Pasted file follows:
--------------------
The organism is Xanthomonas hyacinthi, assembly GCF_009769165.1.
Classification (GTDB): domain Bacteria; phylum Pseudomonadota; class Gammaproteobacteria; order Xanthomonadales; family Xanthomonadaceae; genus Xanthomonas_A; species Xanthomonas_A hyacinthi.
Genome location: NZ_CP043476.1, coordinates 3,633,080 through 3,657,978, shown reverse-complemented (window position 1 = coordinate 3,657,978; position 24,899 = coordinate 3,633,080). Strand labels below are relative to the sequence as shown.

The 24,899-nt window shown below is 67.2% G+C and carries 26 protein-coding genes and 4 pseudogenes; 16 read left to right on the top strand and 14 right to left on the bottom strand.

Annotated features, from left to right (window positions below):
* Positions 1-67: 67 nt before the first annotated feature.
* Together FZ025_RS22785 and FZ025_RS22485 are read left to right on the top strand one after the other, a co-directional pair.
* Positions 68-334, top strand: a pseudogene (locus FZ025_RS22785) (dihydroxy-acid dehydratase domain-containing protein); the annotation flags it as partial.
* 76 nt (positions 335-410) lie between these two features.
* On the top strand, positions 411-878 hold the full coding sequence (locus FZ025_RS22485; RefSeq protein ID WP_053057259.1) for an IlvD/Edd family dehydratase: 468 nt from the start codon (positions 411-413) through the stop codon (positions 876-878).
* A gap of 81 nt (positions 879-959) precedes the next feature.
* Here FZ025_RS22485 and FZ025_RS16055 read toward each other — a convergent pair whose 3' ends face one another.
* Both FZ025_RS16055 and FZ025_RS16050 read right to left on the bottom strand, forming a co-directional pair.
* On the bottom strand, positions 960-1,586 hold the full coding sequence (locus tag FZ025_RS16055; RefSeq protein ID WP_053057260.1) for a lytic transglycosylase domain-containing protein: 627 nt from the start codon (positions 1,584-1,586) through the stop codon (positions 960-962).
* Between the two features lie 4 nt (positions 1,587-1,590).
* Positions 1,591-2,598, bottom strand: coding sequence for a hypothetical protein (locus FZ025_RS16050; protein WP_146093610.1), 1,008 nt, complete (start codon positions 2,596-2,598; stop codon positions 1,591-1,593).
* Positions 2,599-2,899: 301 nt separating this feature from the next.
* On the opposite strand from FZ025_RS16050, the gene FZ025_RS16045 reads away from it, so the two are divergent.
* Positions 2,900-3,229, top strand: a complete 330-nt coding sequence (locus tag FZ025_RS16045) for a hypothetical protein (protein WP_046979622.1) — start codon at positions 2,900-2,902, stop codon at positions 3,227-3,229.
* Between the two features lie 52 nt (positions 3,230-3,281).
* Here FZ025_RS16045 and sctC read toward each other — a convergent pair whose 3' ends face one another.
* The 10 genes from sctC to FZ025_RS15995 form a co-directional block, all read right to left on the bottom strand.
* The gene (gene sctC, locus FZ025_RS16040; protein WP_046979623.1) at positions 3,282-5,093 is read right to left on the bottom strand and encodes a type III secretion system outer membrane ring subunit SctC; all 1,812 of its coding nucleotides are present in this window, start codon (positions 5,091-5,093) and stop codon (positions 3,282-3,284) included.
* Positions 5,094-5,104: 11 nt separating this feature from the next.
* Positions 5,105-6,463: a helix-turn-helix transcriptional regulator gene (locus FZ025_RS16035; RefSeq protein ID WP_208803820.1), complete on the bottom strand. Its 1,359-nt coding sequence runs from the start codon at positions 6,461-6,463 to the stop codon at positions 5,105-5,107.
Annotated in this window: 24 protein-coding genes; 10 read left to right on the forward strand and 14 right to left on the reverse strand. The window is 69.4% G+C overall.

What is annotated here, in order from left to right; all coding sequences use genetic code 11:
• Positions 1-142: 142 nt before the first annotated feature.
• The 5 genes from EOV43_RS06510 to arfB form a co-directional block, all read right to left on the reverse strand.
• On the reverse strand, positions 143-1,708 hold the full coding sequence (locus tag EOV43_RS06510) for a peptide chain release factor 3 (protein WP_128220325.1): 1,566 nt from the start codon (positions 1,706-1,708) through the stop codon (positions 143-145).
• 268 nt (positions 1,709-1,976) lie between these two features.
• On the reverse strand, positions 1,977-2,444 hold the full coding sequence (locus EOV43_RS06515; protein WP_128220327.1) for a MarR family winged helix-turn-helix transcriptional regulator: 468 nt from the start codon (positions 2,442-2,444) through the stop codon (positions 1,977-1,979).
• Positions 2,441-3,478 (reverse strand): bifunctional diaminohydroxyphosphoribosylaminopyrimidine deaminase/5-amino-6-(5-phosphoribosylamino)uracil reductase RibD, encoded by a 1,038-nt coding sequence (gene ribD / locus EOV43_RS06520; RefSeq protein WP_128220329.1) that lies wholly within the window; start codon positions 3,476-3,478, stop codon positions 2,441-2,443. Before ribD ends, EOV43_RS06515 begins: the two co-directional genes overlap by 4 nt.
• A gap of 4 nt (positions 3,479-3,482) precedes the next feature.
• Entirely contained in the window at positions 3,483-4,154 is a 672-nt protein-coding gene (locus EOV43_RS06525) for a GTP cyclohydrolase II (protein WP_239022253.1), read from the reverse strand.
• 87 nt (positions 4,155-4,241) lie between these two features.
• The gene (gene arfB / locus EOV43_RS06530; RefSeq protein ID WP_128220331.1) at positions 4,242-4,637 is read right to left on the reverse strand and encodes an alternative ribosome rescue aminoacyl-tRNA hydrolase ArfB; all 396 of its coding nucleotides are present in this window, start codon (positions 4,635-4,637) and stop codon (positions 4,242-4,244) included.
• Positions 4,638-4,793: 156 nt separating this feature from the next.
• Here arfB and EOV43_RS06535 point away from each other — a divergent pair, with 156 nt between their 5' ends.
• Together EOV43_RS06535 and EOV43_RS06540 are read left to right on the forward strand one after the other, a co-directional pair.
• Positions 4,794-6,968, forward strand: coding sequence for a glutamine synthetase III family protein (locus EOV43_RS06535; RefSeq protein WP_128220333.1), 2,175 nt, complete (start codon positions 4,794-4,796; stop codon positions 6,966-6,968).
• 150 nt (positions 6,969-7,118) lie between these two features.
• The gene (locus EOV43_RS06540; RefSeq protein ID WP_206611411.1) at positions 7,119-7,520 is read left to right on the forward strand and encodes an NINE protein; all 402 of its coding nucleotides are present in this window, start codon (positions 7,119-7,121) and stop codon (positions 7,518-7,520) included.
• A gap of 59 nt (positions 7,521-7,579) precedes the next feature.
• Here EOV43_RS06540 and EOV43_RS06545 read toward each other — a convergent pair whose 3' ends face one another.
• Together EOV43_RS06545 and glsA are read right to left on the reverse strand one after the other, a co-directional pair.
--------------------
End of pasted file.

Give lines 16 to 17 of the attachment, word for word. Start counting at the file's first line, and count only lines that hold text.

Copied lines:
* Positions 1,591-2,598, bottom strand: coding sequence for a hypothetical protein (locus FZ025_RS16050; protein WP_146093610.1), 1,008 nt, complete (start codon positions 2,596-2,598; stop codon positions 1,591-1,593).
* Positions 2,599-2,899: 301 nt separating this feature from the next.